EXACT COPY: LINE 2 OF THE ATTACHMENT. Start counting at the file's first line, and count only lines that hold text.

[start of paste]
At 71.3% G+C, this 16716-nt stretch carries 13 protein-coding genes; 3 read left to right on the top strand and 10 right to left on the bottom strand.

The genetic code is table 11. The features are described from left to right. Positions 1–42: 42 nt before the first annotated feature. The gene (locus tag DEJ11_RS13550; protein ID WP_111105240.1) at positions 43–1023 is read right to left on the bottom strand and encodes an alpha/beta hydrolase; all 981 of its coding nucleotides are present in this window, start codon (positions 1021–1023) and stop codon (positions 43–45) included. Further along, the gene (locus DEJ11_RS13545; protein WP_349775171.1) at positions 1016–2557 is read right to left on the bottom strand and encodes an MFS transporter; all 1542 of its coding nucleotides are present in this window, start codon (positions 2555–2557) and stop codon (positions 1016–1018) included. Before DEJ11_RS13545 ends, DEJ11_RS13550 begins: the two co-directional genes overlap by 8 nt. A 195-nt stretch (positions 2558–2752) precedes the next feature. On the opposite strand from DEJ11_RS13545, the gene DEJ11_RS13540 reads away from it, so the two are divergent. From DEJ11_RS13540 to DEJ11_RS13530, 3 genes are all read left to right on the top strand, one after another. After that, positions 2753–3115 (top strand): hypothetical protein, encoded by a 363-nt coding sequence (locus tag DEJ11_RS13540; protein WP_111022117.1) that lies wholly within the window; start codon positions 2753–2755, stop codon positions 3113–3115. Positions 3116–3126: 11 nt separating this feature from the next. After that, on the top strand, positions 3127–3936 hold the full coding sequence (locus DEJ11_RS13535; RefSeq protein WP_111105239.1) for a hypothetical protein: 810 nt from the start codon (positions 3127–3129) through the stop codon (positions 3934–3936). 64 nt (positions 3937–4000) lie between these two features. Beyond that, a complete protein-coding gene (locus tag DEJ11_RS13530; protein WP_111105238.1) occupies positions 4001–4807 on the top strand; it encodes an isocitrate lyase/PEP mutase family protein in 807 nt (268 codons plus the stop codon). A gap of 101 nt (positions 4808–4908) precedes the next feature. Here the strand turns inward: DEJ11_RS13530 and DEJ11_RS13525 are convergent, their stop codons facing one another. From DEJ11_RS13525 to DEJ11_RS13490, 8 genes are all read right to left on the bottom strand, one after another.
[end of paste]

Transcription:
The genetic code is table 11. The features are described from left to right. Positions 1–42: 42 nt before the first annotated feature. The gene (locus tag DEJ11_RS13550; protein ID WP_111105240.1) at positions 43–1023 is read right to left on the bottom strand and encodes an alpha/beta hydrolase; all 981 of its coding nucleotides are present in this window, start codon (positions 1021–1023) and stop codon (positions 43–45) included. Further along, the gene (locus DEJ11_RS13545; protein WP_349775171.1) at positions 1016–2557 is read right to left on the bottom strand and encodes an MFS transporter; all 1542 of its coding nucleotides are present in this window, start codon (positions 2555–2557) and stop codon (positions 1016–1018) included. Before DEJ11_RS13545 ends, DEJ11_RS13550 begins: the two co-directional genes overlap by 8 nt. A 195-nt stretch (positions 2558–2752) precedes the next feature. On the opposite strand from DEJ11_RS13545, the gene DEJ11_RS13540 reads away from it, so the two are divergent. From DEJ11_RS13540 to DEJ11_RS13530, 3 genes are all read left to right on the top strand, one after another. After that, positions 2753–3115 (top strand): hypothetical protein, encoded by a 363-nt coding sequence (locus tag DEJ11_RS13540; protein WP_111022117.1) that lies wholly within the window; start codon positions 2753–2755, stop codon positions 3113–3115. Positions 3116–3126: 11 nt separating this feature from the next. After that, on the top strand, positions 3127–3936 hold the full coding sequence (locus DEJ11_RS13535; RefSeq protein WP_111105239.1) for a hypothetical protein: 810 nt from the start codon (positions 3127–3129) through the stop codon (positions 3934–3936). 64 nt (positions 3937–4000) lie between these two features. Beyond that, a complete protein-coding gene (locus tag DEJ11_RS13530; protein WP_111105238.1) occupies positions 4001–4807 on the top strand; it encodes an isocitrate lyase/PEP mutase family protein in 807 nt (268 codons plus the stop codon). A gap of 101 nt (positions 4808–4908) precedes the next feature. Here the strand turns inward: DEJ11_RS13530 and DEJ11_RS13525 are convergent, their stop codons facing one another. From DEJ11_RS13525 to DEJ11_RS13490, 8 genes are all read right to left on the bottom strand, one after another.